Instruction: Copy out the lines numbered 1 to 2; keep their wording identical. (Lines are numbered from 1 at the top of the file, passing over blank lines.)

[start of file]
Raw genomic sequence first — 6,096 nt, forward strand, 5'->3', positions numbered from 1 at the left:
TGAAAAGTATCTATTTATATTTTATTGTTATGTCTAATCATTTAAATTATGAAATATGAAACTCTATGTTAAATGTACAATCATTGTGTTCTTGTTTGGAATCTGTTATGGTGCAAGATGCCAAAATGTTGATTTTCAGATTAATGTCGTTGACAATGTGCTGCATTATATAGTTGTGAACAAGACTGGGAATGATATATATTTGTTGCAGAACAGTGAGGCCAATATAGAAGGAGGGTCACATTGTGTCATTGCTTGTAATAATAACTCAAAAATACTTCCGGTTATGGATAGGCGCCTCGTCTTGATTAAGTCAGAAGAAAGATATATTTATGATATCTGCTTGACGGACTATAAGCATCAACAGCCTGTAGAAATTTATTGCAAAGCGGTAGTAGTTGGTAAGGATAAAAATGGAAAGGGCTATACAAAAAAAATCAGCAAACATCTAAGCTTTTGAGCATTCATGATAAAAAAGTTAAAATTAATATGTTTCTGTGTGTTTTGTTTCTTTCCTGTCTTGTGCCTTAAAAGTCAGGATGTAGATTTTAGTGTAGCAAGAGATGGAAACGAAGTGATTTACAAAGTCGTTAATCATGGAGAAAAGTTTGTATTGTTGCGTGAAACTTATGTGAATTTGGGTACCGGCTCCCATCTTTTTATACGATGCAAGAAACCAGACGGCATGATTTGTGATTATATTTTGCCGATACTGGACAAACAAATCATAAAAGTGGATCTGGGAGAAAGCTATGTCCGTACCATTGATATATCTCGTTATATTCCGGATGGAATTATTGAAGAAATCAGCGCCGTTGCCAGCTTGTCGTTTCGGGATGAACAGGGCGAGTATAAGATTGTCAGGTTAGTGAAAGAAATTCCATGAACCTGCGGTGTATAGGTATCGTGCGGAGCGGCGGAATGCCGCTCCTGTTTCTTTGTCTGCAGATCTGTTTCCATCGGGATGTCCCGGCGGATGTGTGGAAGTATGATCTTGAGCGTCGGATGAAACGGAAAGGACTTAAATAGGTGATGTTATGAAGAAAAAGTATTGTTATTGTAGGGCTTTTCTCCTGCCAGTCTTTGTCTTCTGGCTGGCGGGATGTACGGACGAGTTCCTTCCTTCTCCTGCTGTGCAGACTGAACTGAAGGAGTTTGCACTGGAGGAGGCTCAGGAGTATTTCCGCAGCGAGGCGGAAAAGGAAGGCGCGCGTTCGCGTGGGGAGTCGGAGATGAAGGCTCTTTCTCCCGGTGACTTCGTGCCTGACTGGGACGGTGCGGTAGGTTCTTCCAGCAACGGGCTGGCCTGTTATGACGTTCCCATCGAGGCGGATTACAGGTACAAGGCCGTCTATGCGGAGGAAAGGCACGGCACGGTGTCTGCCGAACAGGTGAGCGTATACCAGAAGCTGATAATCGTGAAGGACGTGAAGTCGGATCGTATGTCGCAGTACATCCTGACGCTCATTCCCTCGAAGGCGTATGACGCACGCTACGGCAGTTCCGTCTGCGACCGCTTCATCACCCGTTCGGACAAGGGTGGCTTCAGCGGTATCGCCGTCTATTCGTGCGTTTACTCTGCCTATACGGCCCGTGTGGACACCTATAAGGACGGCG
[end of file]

Raw genomic sequence first — 6,096 nt, forward strand, 5'->3', positions numbered from 1 at the left:
TGAAAAGTATCTATTTATATTTTATTGTTATGTCTAATCATTTAAATTATGAAATATGAAACTCTATGTTAAATGTACAATCATTGTGTTCTTGTTTGGAATCTGTTATGGTGCAAGATGCCAAAATGTTGATTTTCAGATTAATGTCGTTGACAATGTGCTGCATTATATAGTTGTGAACAAGACTGGGAATGATATATATTTGTTGCAGAACAGTGAGGCCAATATAGAAGGAGGGTCACATTGTGTCATTGCTTGTAATAATAACTCAAAAATACTTCCGGTTATGGATAGGCGCCTCGTCTTGATTAAGTCAGAAGAAAGATATATTTATGATATCTGCTTGACGGACTATAAGCATCAACAGCCTGTAGAAATTTATTGCAAAGCGGTAGTAGTTGGTAAGGATAAAAATGGAAAGGGCTATACAAAAAAAATCAGCAAACATCTAAGCTTTTGAGCATTCATGATAAAAAAGTTAAAATTAATATGTTTCTGTGTGTTTTGTTTCTTTCCTGTCTTGTGCCTTAAAAGTCAGGATGTAGATTTTAGTGTAGCAAGAGATGGAAACGAAGTGATTTACAAAGTCGTTAATCATGGAGAAAAGTTTGTATTGTTGCGTGAAACTTATGTGAATTTGGGTACCGGCTCCCATCTTTTTATACGATGCAAGAAACCAGACGGCATGATTTGTGATTATATTTTGCCGATACTGGACAAACAAATCATAAAAGTGGATCTGGGAGAAAGCTATGTCCGTACCATTGATATATCTCGTTATATTCCGGATGGAATTATTGAAGAAATCAGCGCCGTTGCCAGCTTGTCGTTTCGGGATGAACAGGGCGAGTATAAGATTGTCAGGTTAGTGAAAGAAATTCCATGAACCTGCGGTGTATAGGTATCGTGCGGAGCGGCGGAATGCCGCTCCTGTTTCTTTGTCTGCAGATCTGTTTCCATCGGGATGTCCCGGCGGATGTGTGGAAGTATGATCTTGAGCGTCGGATGAAACGGAAAGGACTTAAATAGGTGATGTTATGAAGAAAAAGTATTGTTATTGTAGGGCTTTTCTCCTGCCAGTCTTTGTCTTCTGGCTGGCGGGATGTACGGACGAGTTCCTTCCTTCTCCTGCTGTGCAGACTGAACTGAAGGAGTTTGCACTGGAGGAGGCTCAGGAGTATTTCCGCAGCGAGGCGGAAAAGGAAGGCGCGCGTTCGCGTGGGGAGTCGGAGATGAAGGCTCTTTCTCCCGGTGACTTCGTGCCTGACTGGGACGGTGCGGTAGGTTCTTCCAGCAACGGGCTGGCCTGTTATGACGTTCCCATCGAGGCGGATTACAGGTACAAGGCCGTCTATGCGGAGGAAAGGCACGGCACGGTGTCTGCCGAACAGGTGAGCGTATACCAGAAGCTGATAATCGTGAAGGACGTGAAGTCGGATCGTATGTCGCAGTACATCCTGACGCTCATTCCCTCGAAGGCGTATGACGCACGCTACGGCAGTTCCGTCTGCGACCGCTTCATCACCCGTTCGGACAAGGGTGGCTTCAGCGGTATCGCCGTCTATTCGTGCGTTTACTCTGCCTATACGGCCCGTGTGGACACCTATAAGGACGGCG